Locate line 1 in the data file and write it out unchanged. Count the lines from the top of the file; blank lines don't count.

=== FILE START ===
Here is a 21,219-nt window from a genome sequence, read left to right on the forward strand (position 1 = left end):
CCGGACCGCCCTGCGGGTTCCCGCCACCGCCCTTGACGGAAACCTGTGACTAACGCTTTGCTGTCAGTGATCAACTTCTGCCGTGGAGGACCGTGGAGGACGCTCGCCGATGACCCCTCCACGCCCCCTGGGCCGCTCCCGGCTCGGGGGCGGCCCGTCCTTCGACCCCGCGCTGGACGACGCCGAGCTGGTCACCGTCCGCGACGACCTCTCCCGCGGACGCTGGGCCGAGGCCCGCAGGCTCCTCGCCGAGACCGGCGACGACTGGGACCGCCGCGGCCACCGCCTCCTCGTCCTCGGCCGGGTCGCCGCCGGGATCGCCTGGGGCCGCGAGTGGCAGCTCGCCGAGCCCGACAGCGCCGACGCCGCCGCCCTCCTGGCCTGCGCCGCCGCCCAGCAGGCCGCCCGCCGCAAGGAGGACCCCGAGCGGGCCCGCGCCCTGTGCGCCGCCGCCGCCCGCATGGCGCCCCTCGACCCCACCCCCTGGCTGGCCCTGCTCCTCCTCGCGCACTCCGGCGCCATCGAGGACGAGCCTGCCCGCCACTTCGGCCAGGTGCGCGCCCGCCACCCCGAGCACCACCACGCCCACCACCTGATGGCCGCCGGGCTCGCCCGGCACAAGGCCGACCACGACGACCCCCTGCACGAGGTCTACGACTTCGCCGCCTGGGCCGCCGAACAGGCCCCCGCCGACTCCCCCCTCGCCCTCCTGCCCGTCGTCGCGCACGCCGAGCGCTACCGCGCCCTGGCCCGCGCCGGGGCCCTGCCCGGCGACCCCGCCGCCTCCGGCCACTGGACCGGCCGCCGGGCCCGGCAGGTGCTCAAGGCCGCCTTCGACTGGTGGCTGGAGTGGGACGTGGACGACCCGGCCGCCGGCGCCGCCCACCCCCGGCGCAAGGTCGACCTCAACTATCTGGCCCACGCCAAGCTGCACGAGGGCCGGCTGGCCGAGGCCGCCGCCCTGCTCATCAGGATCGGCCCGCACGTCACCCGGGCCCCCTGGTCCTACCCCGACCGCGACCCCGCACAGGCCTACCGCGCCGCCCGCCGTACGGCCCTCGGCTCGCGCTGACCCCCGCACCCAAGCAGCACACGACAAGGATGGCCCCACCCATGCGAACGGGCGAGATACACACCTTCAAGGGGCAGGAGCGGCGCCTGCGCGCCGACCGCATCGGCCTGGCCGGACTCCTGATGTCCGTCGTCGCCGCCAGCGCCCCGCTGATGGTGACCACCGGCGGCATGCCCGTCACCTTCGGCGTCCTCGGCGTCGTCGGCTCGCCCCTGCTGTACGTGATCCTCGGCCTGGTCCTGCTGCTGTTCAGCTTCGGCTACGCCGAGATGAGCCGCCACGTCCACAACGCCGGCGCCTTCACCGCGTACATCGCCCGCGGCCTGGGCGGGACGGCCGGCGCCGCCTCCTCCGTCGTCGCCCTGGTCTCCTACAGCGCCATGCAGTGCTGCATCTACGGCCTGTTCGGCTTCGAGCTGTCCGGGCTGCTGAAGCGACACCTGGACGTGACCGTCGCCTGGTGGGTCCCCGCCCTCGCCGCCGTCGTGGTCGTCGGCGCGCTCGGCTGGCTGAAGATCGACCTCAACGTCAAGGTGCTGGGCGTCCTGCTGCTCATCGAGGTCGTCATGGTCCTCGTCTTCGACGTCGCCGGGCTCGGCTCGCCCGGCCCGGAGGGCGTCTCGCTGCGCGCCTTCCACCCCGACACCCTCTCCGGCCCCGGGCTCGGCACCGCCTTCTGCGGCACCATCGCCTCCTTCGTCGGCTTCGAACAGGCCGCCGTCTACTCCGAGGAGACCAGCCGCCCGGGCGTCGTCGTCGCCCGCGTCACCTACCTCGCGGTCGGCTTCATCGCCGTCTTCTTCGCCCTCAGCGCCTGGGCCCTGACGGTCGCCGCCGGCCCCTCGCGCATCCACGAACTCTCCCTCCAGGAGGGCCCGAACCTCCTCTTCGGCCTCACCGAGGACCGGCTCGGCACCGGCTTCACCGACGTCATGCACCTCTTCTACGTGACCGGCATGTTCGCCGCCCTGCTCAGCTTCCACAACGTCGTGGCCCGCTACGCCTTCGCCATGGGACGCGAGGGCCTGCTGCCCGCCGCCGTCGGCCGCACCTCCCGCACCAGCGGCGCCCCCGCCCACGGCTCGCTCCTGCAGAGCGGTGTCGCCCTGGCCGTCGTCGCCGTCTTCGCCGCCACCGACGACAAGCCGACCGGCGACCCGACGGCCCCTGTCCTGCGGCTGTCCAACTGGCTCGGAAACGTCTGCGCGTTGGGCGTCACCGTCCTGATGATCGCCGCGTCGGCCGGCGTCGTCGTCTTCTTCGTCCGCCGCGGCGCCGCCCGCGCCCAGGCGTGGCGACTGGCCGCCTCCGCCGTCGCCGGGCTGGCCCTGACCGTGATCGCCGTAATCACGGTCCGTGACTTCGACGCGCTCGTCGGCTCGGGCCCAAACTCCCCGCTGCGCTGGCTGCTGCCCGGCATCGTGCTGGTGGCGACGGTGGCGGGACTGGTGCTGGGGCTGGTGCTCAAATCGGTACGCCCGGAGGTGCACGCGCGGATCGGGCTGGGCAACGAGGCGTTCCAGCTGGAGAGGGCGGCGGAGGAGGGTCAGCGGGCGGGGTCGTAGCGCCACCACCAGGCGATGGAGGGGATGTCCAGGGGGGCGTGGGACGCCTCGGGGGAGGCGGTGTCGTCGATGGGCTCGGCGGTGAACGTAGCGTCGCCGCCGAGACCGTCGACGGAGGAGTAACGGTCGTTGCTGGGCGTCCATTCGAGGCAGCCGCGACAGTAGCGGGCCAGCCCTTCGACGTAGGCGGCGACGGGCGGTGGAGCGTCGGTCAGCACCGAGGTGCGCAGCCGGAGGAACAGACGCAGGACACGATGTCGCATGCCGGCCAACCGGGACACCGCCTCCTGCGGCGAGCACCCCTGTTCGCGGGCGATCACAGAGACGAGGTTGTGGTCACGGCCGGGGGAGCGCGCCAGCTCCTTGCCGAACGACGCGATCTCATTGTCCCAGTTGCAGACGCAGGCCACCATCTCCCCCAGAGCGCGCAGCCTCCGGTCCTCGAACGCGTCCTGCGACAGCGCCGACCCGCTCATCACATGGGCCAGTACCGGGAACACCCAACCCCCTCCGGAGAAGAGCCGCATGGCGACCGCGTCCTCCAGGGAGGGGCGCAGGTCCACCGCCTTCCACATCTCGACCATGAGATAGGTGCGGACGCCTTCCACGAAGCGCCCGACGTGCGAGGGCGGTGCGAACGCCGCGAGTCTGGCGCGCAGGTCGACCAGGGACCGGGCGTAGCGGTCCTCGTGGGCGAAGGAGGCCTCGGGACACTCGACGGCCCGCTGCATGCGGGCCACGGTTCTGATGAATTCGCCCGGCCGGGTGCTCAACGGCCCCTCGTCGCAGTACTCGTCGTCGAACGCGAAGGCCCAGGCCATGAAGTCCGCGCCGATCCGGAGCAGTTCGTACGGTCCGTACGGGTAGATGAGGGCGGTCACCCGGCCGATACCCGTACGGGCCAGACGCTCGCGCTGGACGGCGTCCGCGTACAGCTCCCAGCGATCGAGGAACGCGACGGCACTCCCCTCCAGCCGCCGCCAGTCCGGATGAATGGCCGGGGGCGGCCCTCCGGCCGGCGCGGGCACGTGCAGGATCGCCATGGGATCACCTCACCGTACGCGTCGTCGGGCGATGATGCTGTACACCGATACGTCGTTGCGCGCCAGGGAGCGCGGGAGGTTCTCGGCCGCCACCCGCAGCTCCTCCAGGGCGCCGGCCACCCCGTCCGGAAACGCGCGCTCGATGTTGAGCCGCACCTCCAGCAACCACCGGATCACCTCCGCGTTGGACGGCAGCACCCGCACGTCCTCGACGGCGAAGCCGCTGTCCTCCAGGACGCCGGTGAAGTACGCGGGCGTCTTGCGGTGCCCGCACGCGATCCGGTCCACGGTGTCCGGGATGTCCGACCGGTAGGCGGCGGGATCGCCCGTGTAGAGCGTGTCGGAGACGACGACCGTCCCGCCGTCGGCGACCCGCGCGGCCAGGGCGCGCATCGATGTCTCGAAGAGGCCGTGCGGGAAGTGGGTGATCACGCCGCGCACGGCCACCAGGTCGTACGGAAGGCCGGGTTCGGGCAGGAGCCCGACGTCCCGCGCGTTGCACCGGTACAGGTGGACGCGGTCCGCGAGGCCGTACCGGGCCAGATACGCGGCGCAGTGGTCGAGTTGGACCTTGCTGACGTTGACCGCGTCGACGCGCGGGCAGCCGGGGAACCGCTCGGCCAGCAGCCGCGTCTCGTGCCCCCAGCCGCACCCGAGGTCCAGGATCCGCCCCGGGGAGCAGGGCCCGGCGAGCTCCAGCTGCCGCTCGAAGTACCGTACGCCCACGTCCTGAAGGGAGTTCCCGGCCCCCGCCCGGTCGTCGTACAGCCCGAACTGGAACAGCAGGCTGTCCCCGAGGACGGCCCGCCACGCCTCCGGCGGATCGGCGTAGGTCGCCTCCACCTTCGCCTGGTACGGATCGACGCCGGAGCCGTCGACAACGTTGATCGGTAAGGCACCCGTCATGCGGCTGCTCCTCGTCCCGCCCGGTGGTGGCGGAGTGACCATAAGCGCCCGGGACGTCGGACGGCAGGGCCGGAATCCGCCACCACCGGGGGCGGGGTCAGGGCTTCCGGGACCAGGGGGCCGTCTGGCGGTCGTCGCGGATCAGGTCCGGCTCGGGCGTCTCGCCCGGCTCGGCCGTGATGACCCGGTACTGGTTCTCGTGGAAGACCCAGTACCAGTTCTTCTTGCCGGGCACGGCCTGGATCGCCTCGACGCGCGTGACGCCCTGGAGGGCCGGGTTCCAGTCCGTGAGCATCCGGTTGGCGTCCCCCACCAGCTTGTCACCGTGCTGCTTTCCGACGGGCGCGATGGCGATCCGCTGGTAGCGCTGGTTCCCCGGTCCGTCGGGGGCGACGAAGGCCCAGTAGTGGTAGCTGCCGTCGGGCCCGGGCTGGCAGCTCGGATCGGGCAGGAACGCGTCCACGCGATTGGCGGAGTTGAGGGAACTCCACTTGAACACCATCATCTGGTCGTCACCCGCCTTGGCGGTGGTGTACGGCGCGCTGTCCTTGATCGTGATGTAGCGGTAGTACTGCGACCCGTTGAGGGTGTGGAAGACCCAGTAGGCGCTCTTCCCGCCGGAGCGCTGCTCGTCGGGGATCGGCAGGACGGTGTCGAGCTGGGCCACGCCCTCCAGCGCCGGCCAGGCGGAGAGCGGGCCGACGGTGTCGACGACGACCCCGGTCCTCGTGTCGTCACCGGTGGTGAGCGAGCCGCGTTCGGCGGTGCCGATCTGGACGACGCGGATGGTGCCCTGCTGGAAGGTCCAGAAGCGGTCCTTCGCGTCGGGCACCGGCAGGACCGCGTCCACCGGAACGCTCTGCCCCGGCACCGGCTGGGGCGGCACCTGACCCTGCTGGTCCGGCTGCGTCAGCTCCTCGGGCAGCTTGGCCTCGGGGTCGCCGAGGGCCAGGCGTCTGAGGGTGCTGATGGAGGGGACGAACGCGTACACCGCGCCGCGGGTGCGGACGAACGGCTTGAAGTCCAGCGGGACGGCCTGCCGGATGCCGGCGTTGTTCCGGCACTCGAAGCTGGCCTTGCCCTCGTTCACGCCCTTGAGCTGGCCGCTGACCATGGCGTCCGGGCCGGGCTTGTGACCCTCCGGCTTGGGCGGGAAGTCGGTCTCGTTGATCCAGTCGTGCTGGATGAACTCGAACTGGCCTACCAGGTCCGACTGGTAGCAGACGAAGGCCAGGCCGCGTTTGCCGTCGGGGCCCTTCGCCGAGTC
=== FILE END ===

Here is a 21,219-nt window from a genome sequence, read left to right on the forward strand (position 1 = left end):